CHITTAGONG - On either side of the draw of the ICC World Twenty20 2014, if there is one team that seems dead set to make the final four, it is Sri Lanka. When Dinesh Chandimal’s men, it seems odd to call them boys even if he insists on doing so when the ranks include the two veterans, Kumar Sangakkara and Mahela Jayawardene in their final tournament in this format, pitched up in Chittagong, there was an air of quiet confidence in the unit.

Of all the teams from the subcontinent, Sri Lanka is the most balanced, on paper. India has bowling concerns, Pakistan’s batting often leaves Misbah-ul-Haq playing the role of rescuer rather than batsman in the longer formats, and Bangladesh has shown it can be brittle. Sri Lanka seemingly has all bases covered.

The batting line-up has just the right mix of worker bees and outright attacking batsmen, the bowling has more variety than you will ever need in a 20-over game, the fielding is sharp and there are enough batsmen who can bowl and bowlers who can chip in with bat.

If Sri Lanka has one concern, it is the form of Tillakaratne Dilshan, who has a very specific and critical role at the top of the order. Dilshan’s job is to score runs quickly, but it does not end there. The manner in which Dilshan goes about his business typically upsets the rhythm of bowlers, forcing them to change their lines and lengths. This allows the other batsmen in the Sri Lankan line-up to get themselves in without being under pressure to attack right away. The fact that Dilshan has not got going will be on the back of Chandimal’s mind, but not enough to think about fiddling with the batting order just yet.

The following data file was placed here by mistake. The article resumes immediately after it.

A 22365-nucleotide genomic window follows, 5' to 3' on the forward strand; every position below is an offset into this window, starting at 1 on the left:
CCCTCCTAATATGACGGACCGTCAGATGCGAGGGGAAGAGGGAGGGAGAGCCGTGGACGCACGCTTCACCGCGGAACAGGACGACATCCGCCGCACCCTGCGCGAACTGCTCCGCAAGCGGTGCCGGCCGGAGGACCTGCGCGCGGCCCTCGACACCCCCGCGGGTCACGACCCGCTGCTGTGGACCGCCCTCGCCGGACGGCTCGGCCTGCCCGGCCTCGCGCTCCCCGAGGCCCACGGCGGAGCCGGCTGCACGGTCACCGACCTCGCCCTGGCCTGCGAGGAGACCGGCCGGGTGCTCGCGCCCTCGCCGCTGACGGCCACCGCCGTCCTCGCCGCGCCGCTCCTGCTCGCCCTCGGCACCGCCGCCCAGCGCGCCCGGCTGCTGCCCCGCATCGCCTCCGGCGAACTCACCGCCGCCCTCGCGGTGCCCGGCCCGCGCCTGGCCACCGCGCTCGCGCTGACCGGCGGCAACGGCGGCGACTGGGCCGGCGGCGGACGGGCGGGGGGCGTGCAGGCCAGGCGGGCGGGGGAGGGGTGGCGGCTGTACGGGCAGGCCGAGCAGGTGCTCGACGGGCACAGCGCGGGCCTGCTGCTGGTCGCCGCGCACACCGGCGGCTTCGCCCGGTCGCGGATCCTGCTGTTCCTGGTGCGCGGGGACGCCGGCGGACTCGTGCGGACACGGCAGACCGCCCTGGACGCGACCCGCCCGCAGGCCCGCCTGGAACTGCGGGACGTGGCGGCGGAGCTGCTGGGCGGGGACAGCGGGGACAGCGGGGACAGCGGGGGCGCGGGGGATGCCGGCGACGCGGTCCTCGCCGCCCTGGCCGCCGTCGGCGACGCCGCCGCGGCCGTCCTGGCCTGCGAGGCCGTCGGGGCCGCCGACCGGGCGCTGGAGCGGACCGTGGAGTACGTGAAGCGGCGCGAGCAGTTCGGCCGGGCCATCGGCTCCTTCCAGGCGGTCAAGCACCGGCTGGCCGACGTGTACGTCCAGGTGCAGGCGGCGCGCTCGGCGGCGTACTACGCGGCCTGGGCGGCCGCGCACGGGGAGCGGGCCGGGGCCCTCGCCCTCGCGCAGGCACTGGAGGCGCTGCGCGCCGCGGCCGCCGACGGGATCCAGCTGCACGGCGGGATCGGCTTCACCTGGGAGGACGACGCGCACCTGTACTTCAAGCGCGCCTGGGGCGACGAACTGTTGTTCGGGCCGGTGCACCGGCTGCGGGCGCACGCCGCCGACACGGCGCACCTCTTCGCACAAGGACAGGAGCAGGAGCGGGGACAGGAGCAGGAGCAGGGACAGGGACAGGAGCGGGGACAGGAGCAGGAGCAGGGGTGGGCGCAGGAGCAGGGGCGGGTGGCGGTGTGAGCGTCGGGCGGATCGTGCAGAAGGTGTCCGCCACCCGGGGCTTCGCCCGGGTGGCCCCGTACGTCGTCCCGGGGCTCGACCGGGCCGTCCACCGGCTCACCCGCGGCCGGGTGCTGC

For Chandimal, the focus was on getting early wins under the belt to ensure that progression to the final four is in the bag. “The way our spinners bowled in the Asia Cup, they will get something from the pitches. We are in a group with teams that are not good at playing spin so we have a good chance of going through,” said Chandimal. “However we will take it match by match and our main focus is to get to the semifinal. From there onwards we will have to plan our strategies differently.”

The first hurdle for Sri Lanka is South Africa, and the two teams square off in a 3.30pm (local time) start at the Zahur Ahmed Chowdhury Stadium in Chittagong on Saturday (March 22). South Africa has the luxury of coming into this tournament flying under the radar. Given its history in global events of this kind, South Africa has given itself a chance to simply go about its business, unconcerned with the kind of hype other teams have had to deal with.

New Zealand not to take stuttering England lightly: New Zealand captain Brendon McCullum will not be underestimating England when the sides open their World Twenty20 campaigns in Chittagong on Saturday. England are unfancied outsiders to regain the title they won in 2010, with a string of poor results behind them and a squad that appears well short of its best form.